Property owners in the Czech Republic intend to sue the state for money
lost through regulated rent, the Civic Association of Property Owners
(OSMD) said on Wednesday. Property owners have lost up to 50 billion Czech
crowns (2.2 billion US dollars) since 2002, as the state's rent-control
system makes it impossible for them to cover basic maintenance costs, the
The decision to take the state to the European Court of Human Rights in Strasbourg comes after that court ruled in favour of a Polish property owner last week, giving Poland six months to change its regulated-rent system to avoid property owners from making losses.
Meanwhile, some two hundred protesters gathered in front of the government offices in Prague to also call onto Prime Minister Stanislav Gross to step down. The protesters, who have been pointing to the results of opinion polls that suggest most Czechs would like the prime minister to resign, also made the same demand last week. They plan to continue with the protests every Wednesday until their demand is met.
Prime Minister Stanislav Gross has said he expects the fate of the governing coalition to be clear by the end of the week. On Wednesday he is due to hold talks with the leaders of the other two parties in the coalition, which has been in turmoil since the Christian Democrats called on Mr Gross to resign over a flat-financing scandal. Meanwhile, his Social Democratic Party have called on the prime minister to dismiss the three Christian Democrat members of cabinet.
Toyota of Japan and French carmaker PSA Peugot Citroen officially launched commercial production at their joint-venture plant in the Czech Republic on Monday. The TPCA plant, located near the town of Kolin, is said likely to become the most efficient in the world. The plant will eventually be able to produce 300,000 cars a year; two thirds of them under the Peugeot and Citroen brands, the other third for Toyota. The TPCA joint-venture is the biggest new company in the Czech Republic. The cars should be available on the Czech market in June.
Every second Czech would welcome the resignation of Prime Minister Stanislav Gross and almost one in three is in favour of holding early elections, according to a new poll by the SC&C agency. The poll of 908 people was conducted for the leading Czech daily Mlada fronta Dnes following calls for the prime minister to step down over the unclear financing of his apartment and his wife's controversial business activities. Of those surveyed, roughly one in five had no opinion as to how the current crisis in the governing coalition should be resolved, while only one in ten said they were in favour of Mr Gross's party, the Social Democrats, forming a minority government. Roughly one in four persons polled said they would prefer that Mr Gross resign but have the coalition remain in power.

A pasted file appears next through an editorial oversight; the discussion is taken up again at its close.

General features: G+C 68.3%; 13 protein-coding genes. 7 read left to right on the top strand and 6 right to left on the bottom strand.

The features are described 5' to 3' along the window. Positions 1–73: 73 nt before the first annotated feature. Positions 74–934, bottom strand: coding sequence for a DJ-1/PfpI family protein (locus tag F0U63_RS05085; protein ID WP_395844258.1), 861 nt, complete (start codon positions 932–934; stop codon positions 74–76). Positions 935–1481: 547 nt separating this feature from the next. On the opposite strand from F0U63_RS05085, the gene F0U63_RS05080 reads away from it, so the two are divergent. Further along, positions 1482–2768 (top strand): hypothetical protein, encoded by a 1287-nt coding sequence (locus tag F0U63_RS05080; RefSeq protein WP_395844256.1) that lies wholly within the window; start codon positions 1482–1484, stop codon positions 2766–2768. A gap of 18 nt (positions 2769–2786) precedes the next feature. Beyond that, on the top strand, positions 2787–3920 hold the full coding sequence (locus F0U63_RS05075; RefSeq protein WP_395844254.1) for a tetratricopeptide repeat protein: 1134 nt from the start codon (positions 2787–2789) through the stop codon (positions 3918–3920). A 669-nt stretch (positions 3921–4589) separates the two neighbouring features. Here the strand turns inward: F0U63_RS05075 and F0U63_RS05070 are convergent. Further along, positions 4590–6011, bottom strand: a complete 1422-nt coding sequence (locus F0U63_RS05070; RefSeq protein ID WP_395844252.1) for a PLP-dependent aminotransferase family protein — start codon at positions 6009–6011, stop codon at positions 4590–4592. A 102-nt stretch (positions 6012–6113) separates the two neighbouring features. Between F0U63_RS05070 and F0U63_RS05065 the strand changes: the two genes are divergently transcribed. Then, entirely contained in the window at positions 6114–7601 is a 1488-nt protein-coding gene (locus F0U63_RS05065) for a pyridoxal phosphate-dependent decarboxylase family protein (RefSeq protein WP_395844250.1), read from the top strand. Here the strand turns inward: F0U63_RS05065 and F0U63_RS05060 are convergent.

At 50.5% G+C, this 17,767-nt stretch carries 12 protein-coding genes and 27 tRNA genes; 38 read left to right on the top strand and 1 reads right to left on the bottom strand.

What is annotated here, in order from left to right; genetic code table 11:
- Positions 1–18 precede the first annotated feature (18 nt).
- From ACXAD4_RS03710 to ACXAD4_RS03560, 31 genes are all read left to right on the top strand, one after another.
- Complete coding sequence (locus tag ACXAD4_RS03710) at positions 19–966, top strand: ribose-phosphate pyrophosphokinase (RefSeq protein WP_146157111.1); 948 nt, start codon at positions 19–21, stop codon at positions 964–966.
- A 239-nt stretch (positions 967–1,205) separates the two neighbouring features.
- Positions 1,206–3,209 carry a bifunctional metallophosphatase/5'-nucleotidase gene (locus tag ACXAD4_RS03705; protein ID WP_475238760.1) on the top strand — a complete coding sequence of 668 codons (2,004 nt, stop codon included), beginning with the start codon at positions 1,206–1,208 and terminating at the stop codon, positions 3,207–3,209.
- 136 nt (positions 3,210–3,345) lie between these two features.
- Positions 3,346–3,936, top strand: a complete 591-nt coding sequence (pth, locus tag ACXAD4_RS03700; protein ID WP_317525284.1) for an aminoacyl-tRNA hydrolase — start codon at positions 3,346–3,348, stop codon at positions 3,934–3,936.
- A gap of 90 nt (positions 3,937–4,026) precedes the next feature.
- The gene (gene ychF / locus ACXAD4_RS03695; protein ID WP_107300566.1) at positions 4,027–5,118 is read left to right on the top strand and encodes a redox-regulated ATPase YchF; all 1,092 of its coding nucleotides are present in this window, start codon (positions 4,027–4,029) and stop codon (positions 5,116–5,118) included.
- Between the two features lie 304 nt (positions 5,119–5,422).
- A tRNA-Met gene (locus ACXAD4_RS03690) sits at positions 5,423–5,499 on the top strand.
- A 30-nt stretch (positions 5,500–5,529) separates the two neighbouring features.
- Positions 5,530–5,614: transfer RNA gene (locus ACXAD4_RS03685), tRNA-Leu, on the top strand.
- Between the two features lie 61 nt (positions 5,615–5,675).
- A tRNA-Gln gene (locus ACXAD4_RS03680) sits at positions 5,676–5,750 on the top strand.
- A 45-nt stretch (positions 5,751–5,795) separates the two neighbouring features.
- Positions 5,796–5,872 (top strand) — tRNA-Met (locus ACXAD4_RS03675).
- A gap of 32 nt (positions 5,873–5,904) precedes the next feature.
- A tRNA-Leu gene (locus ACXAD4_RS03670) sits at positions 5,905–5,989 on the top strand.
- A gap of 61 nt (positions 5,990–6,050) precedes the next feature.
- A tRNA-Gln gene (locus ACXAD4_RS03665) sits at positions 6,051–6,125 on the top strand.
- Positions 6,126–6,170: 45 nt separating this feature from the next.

A Czech student won the Miss Tourism World 2005 title at a ceremony in the Zimbabwean capital Harare on Saturday. Zuzana Putnarova, who turns nineteen on Monday, beat 93 contestants from 82 countries. The pageant, organised by the Britain-based Miss Tourism World Organisation, aims at promoting tourism in parts of the world in dire need of promotion. The ceremony, which was held at the Harare International Conference Centre, was attended by some 2,000 people, including Zimbabwe's first lady Grace Mugabe.
The country's leading commercial station, TV Nova has reported that police officers are on substantially lower pensions than they are entitled to. The Supreme Court has recently ruled that, for the past thirteen years, the Interior Ministry has been using an existing loophole in the law to pay its retired police officers some 4,000 crowns (around 170 US dollars) less a month. TV Nova reports that last year alone, the ministry managed to save close to 9 million crowns (around 375,000 US dollars).
Sunday is the last day of Prague's seventh Czech music theatre festival, Opera 2005. Due to illness, the festival will not be closing with a performance of Tchaikovsky's Queen of Spades but with Donizetti's Lucia di Lammermoor, at Prague's State Opera. Since January 7, visitors were able to see opera groups from around the country perform at various venues in Prague. The festival will officially come to a close on Saturday with an award ceremony for best performance and best performers at a gala concert at Prague's Estates Theatre.
Czech Dentists are threatening to leave health insurance companies and plan to ask patients to pay for every service directly by the middle of next year. The president of the Czech Dentists' Association, which held a general meeting on Saturday, said the dentists' contracts with insurers expire in mid-2006. If the government fails to introduce changes to its health insurance policy that would set more favourable conditions, the country's dentists, who are every year decreasing in number, will stop co-operating and will take direct payments from patients instead.
The People in Need branch in the northern Caucasus town of Nazran, Ingushetia, has been accused of violating Russian law. The ITAR-TASS news agency reported on Saturday that the Czech humanitarian organisation was employing people who are in close contact with armed militant groups. People in Need rejects the allegations, saying it is all part of a campaign in the region to oust humanitarian organisations.